News & Updates

Cox & Co claims first flow wrap chocolate paper packaging

Single origin chocolate brand Cox & Co says it has created the first ever paper flow wrap chocolate packaging.

This will allow the brand to phase out all plastics and give consumers a kerbside recyclable wrapping.

Offering a 12-month minimum shelf life, Cox & Co’s new paper flow wrap solution could be a big step in reducing the large amount of chocolate packaging waste that currently ends up in landfill.

Gavin Cox, founder of Cox & Co, said consumers are now actively seeking brands that take sustainability seriously and products that are easy to recycle.

“Chocolate is a popular household purchase and yet so little of the packaging can be easily recycled at kerbside.”

This new packaging also allows the brand to reduce its packaging costs by 35%, offsetting price rises and enabling it to continue to offer its bars at a competitive price.

“This will make a significant difference to our costs overall,” added Cox. “We can effectively keep prices competitive whilst doing our bit to reduce our environmental impact; it’s a win win.”


News & Updates

DS Smith works on plastic-free Oceans toilet tissue & kitchen towels

DS Smith has worked on new packaging for Oceans – one of the first UK manufacturers to offer plastic-free toilet tissue and kitchen towels.

According to DS Smith, 1 in 4 (26%) online shoppers would stop ordering from a company if they experienced too much unnecessary packaging, and over a fifth (22%) would do the same if the packaging was not recyclable or difficult to recycle.

The brand wanted to design a range of introductory packs which would encourage customers to make use of its subscription offer for toilet roll, safe in the knowledge that the packaging was plastic-free and 100% recyclable.

DS Smith developed a range of designs for the introductory packs, ensuring that this aligned with Oceans sustainability mission as a business.

After testing from DS Smith designers and Oceans customers, the finished box was made from 100% recyclable content, with modified dimensions to cut down on waste and space.

To maximise customer experience when opening the box, the design featured an introduction to the brand, Oceans messaging and a QR code with details on how first-time customers could get 10% off on the next Oceans order.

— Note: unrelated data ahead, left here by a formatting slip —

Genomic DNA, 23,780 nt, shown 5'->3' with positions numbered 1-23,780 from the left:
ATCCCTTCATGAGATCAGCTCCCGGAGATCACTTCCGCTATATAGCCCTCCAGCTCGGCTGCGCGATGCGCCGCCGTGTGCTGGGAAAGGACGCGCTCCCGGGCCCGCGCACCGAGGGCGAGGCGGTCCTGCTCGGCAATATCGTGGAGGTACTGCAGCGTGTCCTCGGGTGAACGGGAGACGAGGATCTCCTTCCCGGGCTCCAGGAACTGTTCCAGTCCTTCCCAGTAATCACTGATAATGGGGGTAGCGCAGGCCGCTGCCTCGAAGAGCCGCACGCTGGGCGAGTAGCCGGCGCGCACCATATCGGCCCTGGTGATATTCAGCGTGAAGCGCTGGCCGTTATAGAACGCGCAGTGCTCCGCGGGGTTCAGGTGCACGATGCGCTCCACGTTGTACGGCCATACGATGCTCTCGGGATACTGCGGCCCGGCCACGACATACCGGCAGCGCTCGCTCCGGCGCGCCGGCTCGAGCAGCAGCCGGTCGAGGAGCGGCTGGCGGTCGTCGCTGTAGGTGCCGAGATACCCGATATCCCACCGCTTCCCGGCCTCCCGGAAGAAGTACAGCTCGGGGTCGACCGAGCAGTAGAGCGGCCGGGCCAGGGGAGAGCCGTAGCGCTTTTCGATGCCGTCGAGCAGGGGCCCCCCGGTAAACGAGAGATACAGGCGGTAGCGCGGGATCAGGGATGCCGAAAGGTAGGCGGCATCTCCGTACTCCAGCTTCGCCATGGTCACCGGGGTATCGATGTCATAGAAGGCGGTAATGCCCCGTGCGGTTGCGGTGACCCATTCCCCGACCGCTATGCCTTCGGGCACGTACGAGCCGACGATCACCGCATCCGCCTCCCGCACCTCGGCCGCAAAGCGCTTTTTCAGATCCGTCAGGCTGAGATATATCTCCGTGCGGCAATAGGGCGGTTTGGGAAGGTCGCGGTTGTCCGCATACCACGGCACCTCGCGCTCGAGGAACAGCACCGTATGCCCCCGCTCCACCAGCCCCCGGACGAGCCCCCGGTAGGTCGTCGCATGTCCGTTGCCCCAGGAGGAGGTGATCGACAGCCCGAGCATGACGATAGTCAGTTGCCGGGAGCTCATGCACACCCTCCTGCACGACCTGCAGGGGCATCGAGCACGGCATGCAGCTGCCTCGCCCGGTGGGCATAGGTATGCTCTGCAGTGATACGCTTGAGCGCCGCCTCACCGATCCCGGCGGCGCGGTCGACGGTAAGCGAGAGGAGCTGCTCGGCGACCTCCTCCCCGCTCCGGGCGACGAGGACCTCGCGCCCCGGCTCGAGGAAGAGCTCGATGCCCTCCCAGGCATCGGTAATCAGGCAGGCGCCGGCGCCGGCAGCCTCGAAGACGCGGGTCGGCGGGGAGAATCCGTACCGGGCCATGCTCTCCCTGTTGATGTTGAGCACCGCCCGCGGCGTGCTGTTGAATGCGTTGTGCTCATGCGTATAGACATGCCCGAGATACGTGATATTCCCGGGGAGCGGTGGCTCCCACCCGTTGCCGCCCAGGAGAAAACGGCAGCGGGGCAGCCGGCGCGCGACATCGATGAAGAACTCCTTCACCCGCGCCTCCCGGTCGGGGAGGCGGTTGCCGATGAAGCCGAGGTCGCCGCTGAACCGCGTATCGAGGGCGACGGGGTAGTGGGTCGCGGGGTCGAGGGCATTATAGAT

As a result, Oceans saw over half of customers make a repeat order online or make another purchase at the same time as the trial purchase.

Andy Brereton, design for creative lead, DS Smith, said: “Consumers are paying greater attention to where they source their everyday essentials, but this doesn’t mean that the sustainable choice needs to be boring. The challenge with many sustainable toilet roll subscription brands is designing packaging that remains appealing and functional, all the while staying true to the brand’s values.”

Graham Cox, chief operating officer for Accrol, added: “Sales of eco-friendly toilet roll have been on the increase over the past couple of years, and at Oceans, we want to make it easier for people to give sustainable alternatives a go. It was crucial that the finished ecommerce design reflected our values as a business of caring for people and planet – from the materials used for the packaging, through to the branding featured on the box. Introducing a smaller box for our subscription orders has also meant that we’ve cut down on waste and space in the design, thanks to modified dimensions.”


News & Updates

Free The Birds revamps packs for wellness products brand Magne B6

Free The Birds has designed new packs for wellness products brand Magne B6.

Parent company Sanofi Consumer Healthcare sought a design solution which repositioned the product as a mental health wellness brand in key markets across Europe.

Free The Birds was tasked with the transformation not only of the brand’s Magne B6 packaging, but also the perception of the product and its daily usage, both on and off pack.

]A key objective was to drive brand penetration across a multitude of consumer touchpoints, creating a distinct look and feel which enforced the benefit-led architecture of Magne B6 as a wellness brand.

The design agency created a brand marque which visualises crystal shards, aimed at signifying ‘strength of mind’ for consumers.

The crystal shard becomes an omnipresent factor in product displays, marketing and communications including TV advertisements and the website.

Nick Vaus, co-founder and managing partner, Free The Birds, said: “The nature of designing packaging for health and wellness products always presents an exciting challenge, as potential customers must feel an immediate sense of recognition and trust in the products they choose to purchase. This is never more prevalent than with products which are to be considered as a wellness brand, over and above products which serve a specific purpose for those suffering from a deficiency.”

Błażej Herzyk, global marketing director, Sanofi Consumer Healthcare, added: “With the dramatic growth of the mental health and wellness space, it has become imperative that Magne B6 be seen as a product which can support mental wellness, and strengthen our position to expand access and bring health in the hands of more people. We are pleased with the solution that Free The Birds has provided to help us achieve more effective market presence, while also ensuring robust cohesion on shelves and in marketing outreach efforts.”


News & Updates

Smartfill technology: packageless retail solutions embrace the circular economy

Smartfill technology is emerging as a game-changer in the retail packaging space. Initiated by Smollan as an R&D project, and developed by digital transformation agency DY/DX as a solution for packageless retail, this technology is set to redefine how we think about packaging and its role in the circular economy.

At its core, smartfill technology is designed to optimise retail packaging through a smart, efficient and sustainable solution.

“A true circular economy solution is not just about recycling, it’s about completely rethinking how products are packaged and delivered to consumers, reducing waste and improving efficiency,” says Nevo Hadas of DY/DX.